If UNC’s 91-87 win over Duke in Cameron Indoor Stadium on Saturday night proved anything, it’s that even in a pandemic, and even without fans, it was still UNC-Duke.
The tension, the storylines, the excitement, the controversial rushing of Franklin Street; all that and more showed that this game still means everything to players and fans alike.
Let’s be honest, though: as far as UNC-Duke games go, this one was… fine.
It was certainly unique, seeing as how it will be one of only two games of the rivalry (possibly ever?) played without fans in the stands. It also had its exciting moments — a steal from first-year guard Caleb Love in the first half led to a ferocious and-one slam on the fast break, while Duke’s Jalen Johnson had a huge block to maintain an 88-87 scoreline in the dying seconds.
But in the past decade alone, different versions of this age-old matchup have seen nationwide implications, standout performances and moments that will live forever in the college basketball collective unconscious. Compared to those, where does this game stack up?
A few things can lead to a game standing out in the history books — for better or worse.
At the very least, we can say that Saturday’s game was not a blowout. Despite UNC’s lead growing to as much as 12 at one point, both teams were able to keep it close and pour on the points until the very end, even if that meant forgetting the meaning of the word defense. In that regard, this game ranks ahead of matchups like March 9, 2013, where No. 3 Duke led by 18 at halftime and won 69-53 in the Dean E. Smith Center over the unranked Tar Heels.
On the other hand, something that can make a match far more exciting, the stakes. Granted, the stakes are always high when you’re talking about the greatest rivalry in college basketball, but frankly, there wasn’t a whole lot to lose this time around.
Both teams were coming into Saturday night off of what may be their worst losses of the season — UNC only scoring 50 in a blowout loss to Clemson, and Duke losing a way-too-close game to the depleted Miami Hurricanes. In terms of the NCAA Tournament, both teams are currently on the outside looking in, although UNC’s win did bring them closer to the entrance. Sure, playing for pride is important, but ACC or NCAA Tournament aspirations might be a bit more important.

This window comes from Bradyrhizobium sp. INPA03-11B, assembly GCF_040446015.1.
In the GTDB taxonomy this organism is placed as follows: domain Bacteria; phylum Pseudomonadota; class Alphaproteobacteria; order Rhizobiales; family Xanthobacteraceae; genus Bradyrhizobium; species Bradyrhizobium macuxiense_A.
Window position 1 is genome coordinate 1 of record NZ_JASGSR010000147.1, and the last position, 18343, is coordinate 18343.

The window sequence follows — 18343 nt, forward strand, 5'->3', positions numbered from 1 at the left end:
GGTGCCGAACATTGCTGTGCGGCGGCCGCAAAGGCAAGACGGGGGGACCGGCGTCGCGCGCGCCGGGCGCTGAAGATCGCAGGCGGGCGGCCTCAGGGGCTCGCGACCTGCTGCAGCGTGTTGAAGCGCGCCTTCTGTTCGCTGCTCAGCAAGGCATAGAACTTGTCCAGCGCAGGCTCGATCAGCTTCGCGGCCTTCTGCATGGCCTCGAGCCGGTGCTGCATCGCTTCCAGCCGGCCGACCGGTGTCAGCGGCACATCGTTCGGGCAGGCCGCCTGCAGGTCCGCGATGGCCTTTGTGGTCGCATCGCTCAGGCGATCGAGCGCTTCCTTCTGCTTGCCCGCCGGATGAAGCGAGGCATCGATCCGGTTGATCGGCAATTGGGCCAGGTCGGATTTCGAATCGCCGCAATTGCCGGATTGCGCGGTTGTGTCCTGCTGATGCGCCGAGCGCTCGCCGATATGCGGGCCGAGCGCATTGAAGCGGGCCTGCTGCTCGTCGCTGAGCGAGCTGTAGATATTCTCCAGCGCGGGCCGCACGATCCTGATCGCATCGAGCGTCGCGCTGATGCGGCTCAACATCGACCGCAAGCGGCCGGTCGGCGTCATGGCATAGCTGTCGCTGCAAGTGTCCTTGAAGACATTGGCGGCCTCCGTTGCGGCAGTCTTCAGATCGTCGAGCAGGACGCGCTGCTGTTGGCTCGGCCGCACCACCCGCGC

One surefire way to leave your mark on history is with a buzzer-beating, game-winning shot, moments Austin Rivers and Wendell Moore Jr. know all too well, while Coby White probably wishes he knew. There wasn’t really a chance of that happening this game, though, since Jeremy Roach’s last-second heave came with UNC already up four. While UNC only led by four because of Leaky Black hitting three of his last four foul shots, people won't be rewatching those for years to come.
In the grand scheme of the last decade, this game probably falls closer to the bottom than the top. It certainly ranks higher than UNC’s previous matchup with Duke, an 89-76 loss and the last one to take place before the COVID-19 pandemic struck the nation. While Justin Robinson, son of NBA legend David Robinson, did have his greatest collegiate game ever that day with 13 points, six rebounds, four blocks, and three assists, the ascent of Caleb Love — who registered a career-high 25 points on 9-16 shooting on Saturday — matters a bit more.
But at the same time, it’s hard to rank Saturday night above the Feb. 20, 2019, iteration of the rivalry game, known to history as Zion Williamson’s “Shoe Game.” Sure, it was an 88-72 blowout in favor of the Tar Heels, but that destroyed sneaker has become an iconic moment in the short history of one of the NBA’s fastest-growing stars. If his career keeps growing as it has, I don’t see any way of ranking Saturday’s game above a moment like that.
Still, though, it was UNC-Duke, and that counts for something.